Observing the sun can be dangerous to the eyes if proper precautions are not taken.
To minimize the likelihood that students will look directly at the sun and risk damaging their eyes we are asking that before Monday, August 21, 2017: ALL PARENTS speak to their children about the eclipse, the dangers of looking directly at the sun, and the potential damage this can cause to their eyes. In the interest of safety, Pinellas County Schools is highly recommending that students, faculty, and staff view the eclipse virtually through a live broadcasted feed provided by NASA.
We are also asking parents to use an abundance of caution while driving during the time of the eclipse, and to be especially careful in the parent pickup area at school to avoid distracted drivers, students and pedestrians. Regular dismissal will not be affected.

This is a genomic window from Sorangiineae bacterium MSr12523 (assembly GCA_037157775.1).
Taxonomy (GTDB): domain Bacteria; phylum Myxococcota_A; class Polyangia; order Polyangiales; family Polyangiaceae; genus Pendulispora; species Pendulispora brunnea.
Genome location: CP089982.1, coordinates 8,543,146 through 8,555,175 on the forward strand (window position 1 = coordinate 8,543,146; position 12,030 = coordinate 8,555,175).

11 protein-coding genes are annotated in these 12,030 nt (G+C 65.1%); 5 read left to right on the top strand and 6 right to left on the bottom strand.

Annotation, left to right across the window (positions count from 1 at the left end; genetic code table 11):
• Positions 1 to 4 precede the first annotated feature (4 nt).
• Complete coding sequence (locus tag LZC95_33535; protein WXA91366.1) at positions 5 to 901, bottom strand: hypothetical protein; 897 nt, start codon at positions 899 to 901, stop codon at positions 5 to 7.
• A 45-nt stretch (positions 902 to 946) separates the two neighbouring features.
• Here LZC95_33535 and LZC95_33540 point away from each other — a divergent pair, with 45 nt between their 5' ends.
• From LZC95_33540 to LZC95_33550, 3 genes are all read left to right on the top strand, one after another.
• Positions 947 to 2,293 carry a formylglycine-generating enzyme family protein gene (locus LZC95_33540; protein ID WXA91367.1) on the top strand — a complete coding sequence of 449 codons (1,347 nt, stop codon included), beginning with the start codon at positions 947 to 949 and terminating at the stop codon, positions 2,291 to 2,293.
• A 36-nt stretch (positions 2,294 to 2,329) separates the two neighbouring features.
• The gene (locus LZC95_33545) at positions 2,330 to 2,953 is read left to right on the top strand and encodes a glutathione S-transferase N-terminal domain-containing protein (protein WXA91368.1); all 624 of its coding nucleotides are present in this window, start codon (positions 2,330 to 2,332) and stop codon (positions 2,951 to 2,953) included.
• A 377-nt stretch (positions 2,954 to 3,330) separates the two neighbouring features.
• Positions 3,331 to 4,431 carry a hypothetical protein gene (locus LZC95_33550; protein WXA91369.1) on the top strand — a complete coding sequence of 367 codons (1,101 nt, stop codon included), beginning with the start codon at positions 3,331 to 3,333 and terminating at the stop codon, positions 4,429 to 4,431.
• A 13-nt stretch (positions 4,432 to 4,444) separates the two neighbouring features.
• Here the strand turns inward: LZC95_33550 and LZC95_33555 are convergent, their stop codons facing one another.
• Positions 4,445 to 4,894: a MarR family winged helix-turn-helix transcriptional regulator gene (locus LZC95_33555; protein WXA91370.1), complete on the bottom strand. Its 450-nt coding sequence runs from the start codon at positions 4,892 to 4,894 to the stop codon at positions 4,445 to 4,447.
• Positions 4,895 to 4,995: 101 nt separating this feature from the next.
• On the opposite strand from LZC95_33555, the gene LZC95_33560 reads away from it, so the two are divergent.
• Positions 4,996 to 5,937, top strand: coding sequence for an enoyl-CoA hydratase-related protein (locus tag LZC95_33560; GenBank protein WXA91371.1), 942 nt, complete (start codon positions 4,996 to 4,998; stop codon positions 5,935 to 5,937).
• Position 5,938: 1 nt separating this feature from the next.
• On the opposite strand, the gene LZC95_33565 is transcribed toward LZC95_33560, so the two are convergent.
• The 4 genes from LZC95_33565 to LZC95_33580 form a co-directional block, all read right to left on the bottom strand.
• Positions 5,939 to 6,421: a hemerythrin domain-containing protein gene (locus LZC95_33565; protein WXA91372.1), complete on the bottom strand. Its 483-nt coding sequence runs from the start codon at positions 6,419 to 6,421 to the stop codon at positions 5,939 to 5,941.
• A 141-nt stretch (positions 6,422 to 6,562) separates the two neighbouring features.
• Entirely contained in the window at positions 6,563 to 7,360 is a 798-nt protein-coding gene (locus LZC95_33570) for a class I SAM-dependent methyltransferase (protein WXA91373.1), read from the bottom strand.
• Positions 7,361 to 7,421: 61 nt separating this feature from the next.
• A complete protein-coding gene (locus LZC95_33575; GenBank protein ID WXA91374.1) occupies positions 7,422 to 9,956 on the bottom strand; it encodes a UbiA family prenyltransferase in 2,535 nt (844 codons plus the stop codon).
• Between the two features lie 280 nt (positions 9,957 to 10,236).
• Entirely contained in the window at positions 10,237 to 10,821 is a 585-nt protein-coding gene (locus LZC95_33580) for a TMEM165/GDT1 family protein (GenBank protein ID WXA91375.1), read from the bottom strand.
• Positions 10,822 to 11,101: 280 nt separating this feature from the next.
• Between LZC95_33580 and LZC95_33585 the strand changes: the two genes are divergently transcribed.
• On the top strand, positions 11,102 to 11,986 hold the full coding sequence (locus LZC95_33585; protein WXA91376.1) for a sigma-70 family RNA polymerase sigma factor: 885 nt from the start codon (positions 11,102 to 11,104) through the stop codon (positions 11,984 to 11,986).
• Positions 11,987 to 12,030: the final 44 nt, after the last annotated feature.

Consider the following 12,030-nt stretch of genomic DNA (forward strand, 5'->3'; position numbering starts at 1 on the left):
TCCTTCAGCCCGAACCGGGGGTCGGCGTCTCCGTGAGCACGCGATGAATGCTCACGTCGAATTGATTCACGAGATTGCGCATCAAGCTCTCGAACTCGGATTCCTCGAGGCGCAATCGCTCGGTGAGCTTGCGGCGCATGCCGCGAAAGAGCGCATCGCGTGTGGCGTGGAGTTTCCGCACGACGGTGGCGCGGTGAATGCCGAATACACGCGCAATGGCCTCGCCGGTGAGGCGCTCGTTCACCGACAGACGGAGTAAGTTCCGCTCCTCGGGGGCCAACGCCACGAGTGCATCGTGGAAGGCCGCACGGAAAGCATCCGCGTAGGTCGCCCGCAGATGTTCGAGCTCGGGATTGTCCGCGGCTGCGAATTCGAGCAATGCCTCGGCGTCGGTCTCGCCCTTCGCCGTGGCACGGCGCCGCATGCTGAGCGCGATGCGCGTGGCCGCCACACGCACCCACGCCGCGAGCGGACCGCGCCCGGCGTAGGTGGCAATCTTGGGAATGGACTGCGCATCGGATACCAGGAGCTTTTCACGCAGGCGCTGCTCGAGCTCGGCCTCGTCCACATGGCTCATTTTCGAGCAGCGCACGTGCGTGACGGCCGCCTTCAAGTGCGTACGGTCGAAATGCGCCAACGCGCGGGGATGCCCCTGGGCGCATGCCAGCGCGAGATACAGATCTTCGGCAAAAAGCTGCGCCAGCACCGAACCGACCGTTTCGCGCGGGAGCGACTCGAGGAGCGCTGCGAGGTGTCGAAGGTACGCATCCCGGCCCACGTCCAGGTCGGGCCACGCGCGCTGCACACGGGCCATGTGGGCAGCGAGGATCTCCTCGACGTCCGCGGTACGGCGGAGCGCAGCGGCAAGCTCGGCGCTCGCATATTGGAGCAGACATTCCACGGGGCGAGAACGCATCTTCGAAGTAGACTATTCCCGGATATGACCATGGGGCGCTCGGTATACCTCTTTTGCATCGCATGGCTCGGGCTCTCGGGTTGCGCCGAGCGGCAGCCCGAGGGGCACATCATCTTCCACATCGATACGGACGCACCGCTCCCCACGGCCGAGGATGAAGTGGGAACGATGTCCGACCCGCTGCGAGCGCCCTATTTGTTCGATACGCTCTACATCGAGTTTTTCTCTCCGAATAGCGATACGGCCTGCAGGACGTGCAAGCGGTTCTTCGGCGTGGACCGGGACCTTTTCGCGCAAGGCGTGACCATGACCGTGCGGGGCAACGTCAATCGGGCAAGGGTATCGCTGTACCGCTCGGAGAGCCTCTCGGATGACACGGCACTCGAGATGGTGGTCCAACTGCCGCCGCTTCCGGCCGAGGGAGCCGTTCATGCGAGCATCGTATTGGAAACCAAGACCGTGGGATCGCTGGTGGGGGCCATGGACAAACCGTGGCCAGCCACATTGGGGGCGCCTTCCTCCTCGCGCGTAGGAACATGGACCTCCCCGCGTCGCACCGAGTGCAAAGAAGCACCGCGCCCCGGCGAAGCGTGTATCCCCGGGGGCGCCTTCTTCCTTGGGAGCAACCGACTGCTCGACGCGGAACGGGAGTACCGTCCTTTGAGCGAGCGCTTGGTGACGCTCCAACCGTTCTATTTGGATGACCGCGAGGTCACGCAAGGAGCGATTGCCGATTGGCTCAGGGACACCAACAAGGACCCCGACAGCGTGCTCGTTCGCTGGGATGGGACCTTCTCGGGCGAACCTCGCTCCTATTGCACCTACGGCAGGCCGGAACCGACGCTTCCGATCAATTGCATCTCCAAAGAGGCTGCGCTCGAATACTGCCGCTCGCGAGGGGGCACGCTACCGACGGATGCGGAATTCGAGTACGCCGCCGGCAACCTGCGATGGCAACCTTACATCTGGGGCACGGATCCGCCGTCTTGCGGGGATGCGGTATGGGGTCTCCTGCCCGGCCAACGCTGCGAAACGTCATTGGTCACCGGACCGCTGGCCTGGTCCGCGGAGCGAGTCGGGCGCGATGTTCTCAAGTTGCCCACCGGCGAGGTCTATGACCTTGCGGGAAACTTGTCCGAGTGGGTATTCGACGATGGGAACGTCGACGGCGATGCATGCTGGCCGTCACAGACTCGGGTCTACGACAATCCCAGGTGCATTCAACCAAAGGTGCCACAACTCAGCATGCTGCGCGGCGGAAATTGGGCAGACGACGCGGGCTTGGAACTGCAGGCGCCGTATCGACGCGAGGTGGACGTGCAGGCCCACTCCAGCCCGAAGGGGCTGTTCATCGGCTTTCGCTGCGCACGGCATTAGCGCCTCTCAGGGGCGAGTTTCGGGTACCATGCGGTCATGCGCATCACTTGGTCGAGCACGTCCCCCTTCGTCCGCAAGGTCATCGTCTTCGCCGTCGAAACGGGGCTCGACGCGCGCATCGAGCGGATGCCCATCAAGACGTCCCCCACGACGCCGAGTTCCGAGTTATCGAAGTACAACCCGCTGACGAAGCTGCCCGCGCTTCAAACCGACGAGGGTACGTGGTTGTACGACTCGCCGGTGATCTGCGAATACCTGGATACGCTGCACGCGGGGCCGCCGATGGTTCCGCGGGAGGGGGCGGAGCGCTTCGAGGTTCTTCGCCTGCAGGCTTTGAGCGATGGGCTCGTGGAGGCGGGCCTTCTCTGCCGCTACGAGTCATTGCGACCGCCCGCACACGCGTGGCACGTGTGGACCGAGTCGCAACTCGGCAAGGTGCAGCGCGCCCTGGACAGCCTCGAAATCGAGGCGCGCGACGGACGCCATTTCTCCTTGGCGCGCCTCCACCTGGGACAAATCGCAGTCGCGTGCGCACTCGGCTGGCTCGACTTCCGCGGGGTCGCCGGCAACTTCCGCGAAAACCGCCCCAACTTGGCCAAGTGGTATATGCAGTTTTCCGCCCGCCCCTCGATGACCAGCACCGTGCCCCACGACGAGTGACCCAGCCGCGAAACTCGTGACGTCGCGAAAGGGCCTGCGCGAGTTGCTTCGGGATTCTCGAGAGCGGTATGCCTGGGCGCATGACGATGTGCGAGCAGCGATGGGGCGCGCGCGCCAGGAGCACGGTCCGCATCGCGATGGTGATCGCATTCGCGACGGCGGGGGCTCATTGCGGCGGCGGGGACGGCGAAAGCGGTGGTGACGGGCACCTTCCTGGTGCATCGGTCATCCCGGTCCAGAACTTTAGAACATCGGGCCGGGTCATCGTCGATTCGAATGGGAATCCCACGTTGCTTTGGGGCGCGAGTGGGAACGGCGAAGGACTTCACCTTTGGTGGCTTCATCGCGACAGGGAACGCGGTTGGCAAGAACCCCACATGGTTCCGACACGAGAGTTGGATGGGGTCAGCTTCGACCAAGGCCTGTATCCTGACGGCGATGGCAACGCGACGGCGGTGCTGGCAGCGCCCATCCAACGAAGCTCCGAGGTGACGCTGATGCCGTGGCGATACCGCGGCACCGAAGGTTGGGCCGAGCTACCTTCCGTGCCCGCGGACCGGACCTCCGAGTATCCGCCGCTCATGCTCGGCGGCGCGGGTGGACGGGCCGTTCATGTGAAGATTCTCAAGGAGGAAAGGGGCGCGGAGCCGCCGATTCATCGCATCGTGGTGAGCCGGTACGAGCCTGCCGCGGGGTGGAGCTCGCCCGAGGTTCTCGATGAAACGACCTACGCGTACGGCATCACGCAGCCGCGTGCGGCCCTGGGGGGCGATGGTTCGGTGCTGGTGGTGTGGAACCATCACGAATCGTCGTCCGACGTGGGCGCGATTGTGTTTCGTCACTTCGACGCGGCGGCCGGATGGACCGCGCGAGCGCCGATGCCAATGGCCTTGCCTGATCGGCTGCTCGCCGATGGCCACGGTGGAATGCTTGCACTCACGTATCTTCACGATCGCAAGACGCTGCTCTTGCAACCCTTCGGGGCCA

If you choose to provide the opportunity for students to view the solar eclipse directly, the following safety guidelines must be followed:
1. Teachers must use the district approved permission slip. See the attached form.
2. Every student and Pinellas County School employee must use solar viewers that are verified to be compliant with the ISO 12312-2 International Safety Standard for such products. There are many reports of fake glasses and tools that may not provide protection needed. Sunglasses, cameras (including cell phone cameras), telescopes, binoculars or other optical devices are not compliant with the ISO standard and will not provide sufficient protection.